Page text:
• Elevated creatine kinase levels (>5× upper limit of normal) were less common with inclisiran compared with placebo when corrected for exposure (EAIR: 1.24 per 100 patient-years; 95%CI: 1.03–1.48 vs. 2.41 per 100 patient-years; 95%CI: 1.86–3.08; difference: −1.17; 95%CI: −1.88 to −0.59).

Treatment-induced antidrug antibodies

  • In the inclisiran group, treatment-induced antidrug antibodies were uncommon (4.6%), mostly transient (3.2%), and unrelated to TESAEs or TEAEs leading to study drug discontinuation.


This patient-level post-hoc analysis of 7 ORION clinical trials in a diverse population of patients with dyslipidemia showed that twice-yearly treatment with subcutaneous inclisiran versus placebo, in addition to statins and/or other oral lipid-lowering therapy, was generally well tolerated and did not identify new safety signals for up to 6 years. Of the TEAEs, only injection site TEAEs were observed more frequently with inclisiran compared with placebo, although these events were uncommon, mild, and mostly transient. Contrary to statin therapy, there was no evidence of excess incidence of elevated creatine kinase levels, muscle-related events, or incident diabetes with inclisiran.

Editorial Comment

In an editorial comment, Christie M. Ballantyne, MD, Abdul Mannan Khan Minhas, MD, and Carl E. Orringer, MD shed their light on the current status of treatment with inclisiran for LDL-c reduction [6]. They start off by providing a short introduction of inclisiran and a detailed summary of the results of the study by Wright et al. They then remind the reader that pharmacovigilance programs require pharmaceutical companies to provide safety and periodic benefit/risk reports of potential treatment-related adverse events of new drugs, such as inclisiran—which received EMA approval in 2020 and FDA approval in 2021. Thus far, the FDA Adverse Events Reporting System has received ~2500 adverse event reports about inclisiran. However, Ballantyne, Minhas, and Orringer believe “the lack of systematic reporting and information on the number of individuals who have received inclisiran in the United States and the uncertainty of the quality of the case reports received limits [sic] efforts to assess this drug’s safety in real-world clinical practice.”

They expect the 3 ongoing, large-scale, long-term RCTs of inclisiran (ORION-4, VICTORION-1 PREVENT, and VICTORION-2 PREVENT), together with smaller trials and other data sets, will yield more information on its safety and efficacy. Nonetheless, they believe this research cannot determine whether the frequency of inclisiran administration also improves clinical effectiveness. Unlike PCSK9 monoclonal antibodies, which patients self-administer every 2 or 4 weeks, inclisiran is injected by a health care professional every 6 months (after the initial and 3-month doses), holding the potential of improved patient compliance.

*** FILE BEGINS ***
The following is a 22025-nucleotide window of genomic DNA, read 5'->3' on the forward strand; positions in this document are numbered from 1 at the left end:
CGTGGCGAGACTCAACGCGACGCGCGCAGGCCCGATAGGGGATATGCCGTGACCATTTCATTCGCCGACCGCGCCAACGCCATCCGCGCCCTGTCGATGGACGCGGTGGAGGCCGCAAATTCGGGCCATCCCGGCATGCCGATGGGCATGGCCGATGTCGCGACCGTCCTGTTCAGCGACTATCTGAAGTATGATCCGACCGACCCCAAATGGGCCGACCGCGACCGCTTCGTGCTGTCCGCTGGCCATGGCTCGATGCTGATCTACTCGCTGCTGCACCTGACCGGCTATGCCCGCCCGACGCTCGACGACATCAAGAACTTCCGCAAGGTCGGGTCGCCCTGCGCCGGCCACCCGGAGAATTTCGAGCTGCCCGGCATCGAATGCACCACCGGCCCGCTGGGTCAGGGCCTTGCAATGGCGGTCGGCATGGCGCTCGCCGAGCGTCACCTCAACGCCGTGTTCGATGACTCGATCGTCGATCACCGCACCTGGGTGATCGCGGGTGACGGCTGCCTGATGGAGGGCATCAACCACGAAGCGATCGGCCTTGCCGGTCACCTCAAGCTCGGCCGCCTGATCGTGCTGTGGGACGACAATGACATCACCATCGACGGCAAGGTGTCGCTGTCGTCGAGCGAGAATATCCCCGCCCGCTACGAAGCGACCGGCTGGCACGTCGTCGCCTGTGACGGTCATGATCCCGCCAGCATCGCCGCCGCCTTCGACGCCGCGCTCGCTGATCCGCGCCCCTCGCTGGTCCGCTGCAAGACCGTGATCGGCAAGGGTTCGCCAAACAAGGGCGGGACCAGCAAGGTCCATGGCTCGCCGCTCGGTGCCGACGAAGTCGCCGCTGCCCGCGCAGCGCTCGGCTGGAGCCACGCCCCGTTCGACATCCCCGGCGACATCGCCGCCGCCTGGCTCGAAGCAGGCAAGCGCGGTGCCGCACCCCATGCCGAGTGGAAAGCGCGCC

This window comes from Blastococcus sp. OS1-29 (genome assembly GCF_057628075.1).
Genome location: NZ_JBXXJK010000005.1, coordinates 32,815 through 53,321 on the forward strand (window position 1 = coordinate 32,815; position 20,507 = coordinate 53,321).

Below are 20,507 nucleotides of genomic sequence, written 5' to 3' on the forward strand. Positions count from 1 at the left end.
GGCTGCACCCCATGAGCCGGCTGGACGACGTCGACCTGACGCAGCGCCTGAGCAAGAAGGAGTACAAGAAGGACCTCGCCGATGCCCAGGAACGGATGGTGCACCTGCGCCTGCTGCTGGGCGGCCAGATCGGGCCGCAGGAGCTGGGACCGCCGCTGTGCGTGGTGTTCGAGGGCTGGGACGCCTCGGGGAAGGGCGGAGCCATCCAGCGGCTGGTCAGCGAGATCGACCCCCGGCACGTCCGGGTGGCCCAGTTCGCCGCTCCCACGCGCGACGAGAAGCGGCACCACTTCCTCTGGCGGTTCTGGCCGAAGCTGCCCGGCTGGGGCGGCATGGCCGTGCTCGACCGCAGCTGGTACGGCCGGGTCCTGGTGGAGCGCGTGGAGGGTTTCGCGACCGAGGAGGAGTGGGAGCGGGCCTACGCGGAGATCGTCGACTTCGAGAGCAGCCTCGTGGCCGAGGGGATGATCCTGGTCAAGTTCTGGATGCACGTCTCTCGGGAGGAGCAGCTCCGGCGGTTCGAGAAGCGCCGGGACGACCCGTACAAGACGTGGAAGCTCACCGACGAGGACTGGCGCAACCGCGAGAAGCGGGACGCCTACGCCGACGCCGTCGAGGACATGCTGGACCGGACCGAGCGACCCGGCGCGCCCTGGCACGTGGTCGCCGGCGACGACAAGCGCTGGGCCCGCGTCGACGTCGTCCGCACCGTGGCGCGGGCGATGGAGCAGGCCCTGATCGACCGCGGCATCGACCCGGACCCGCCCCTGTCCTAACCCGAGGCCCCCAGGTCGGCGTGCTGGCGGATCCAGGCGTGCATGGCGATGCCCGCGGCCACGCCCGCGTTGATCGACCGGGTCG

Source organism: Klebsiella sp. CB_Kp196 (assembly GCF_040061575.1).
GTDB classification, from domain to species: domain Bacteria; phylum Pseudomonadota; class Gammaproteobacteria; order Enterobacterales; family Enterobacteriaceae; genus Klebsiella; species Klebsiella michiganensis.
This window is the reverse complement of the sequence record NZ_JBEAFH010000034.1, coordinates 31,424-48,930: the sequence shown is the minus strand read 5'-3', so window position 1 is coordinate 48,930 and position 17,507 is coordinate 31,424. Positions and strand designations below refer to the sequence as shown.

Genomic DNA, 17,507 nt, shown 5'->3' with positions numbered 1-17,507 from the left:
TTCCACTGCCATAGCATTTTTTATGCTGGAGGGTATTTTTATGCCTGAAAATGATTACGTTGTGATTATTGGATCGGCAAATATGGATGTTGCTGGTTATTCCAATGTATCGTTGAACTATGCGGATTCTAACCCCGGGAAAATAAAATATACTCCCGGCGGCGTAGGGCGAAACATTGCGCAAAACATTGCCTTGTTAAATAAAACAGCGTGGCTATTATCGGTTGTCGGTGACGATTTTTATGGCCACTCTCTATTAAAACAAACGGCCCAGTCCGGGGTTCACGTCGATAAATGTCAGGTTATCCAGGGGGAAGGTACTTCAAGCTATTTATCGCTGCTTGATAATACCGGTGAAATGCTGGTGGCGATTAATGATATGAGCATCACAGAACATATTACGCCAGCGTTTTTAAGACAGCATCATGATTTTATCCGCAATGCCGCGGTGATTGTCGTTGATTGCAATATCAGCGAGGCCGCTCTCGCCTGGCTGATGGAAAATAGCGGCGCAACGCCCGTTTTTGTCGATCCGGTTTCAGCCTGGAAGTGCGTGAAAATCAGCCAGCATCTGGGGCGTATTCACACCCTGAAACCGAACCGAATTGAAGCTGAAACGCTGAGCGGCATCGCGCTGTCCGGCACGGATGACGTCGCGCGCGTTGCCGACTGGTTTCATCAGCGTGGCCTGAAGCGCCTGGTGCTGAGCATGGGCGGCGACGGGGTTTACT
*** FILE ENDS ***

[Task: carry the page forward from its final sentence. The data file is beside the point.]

The authors wonder whether the clinical effectiveness of “twice-yearly comprehensive ‘prevention visits’ based around an injection of inclisiran using a team of physicians, nurses, pharmacists, and other health care providers” is greater than that of usual care and also whether such a prevention visit should take place at a local pharmacy with point-of-care testing for lipids, diabetes, and other conditions. To answer these questions, they call for pragmatic trials that examine the clinical effectiveness and cost-effectiveness of novel strategies such as inclisiran compared with the PCSK9 monoclonal antibodies.


  1. Raal FJ, Kallend D, Ray KK, et al. Inclisiran for the treatment of heterozygous familial hypercholesterolemia. N Engl J Med. 2020;382:1520–1530.
  2. Ray KK, Landmesser U, Leiter LA, et al. Inclisiran in patients at high cardiovascular risk with elevated LDL cholesterol. N Engl J Med. 2017;376:1430–1440.
  3. Ray KK, Troquay RPT, Visseren FLJ, et al. Long-term efficacy and safety of inclisiran in patients with high cardiovascular risk and elevated LDL cholesterol (ORION-3): results from the 4-year open-label extension of the ORION-1 trial. Lancet Diabetes Endocrinol. 2023;11:109–119.
  4. Ray KK, Wright RS, Kallend D, et al. Two phase 3 trials of inclisiran in patients with elevated LDL cholesterol. N Engl J Med. 2020;382:1507–1519.
  5. Wright RS, Ray KK, Raal FJ, et al. Pooled patient-level analysis of inclisiran trials in patients with familial hypercholesterolemia or atherosclerosis. J Am Coll Cardiol. 2021;77:1182–1193.
  6. Ballantyne CM, Minhas AMK, Orringer CE. Inclisiran: Where Are We on Safety, Efficacy, and Clinical Effectiveness of siRNA Therapies for Prevention? J Am Coll Cardiol. 2023;82:2262–2264.

Find this article online at J Am Coll Cardiol.

Find the editorial comment online at J Am Coll Cardiol.

Facebook Comments


We’re glad to see you’re enjoying PACE-CME…
but how about a more personalized experience?

Register for free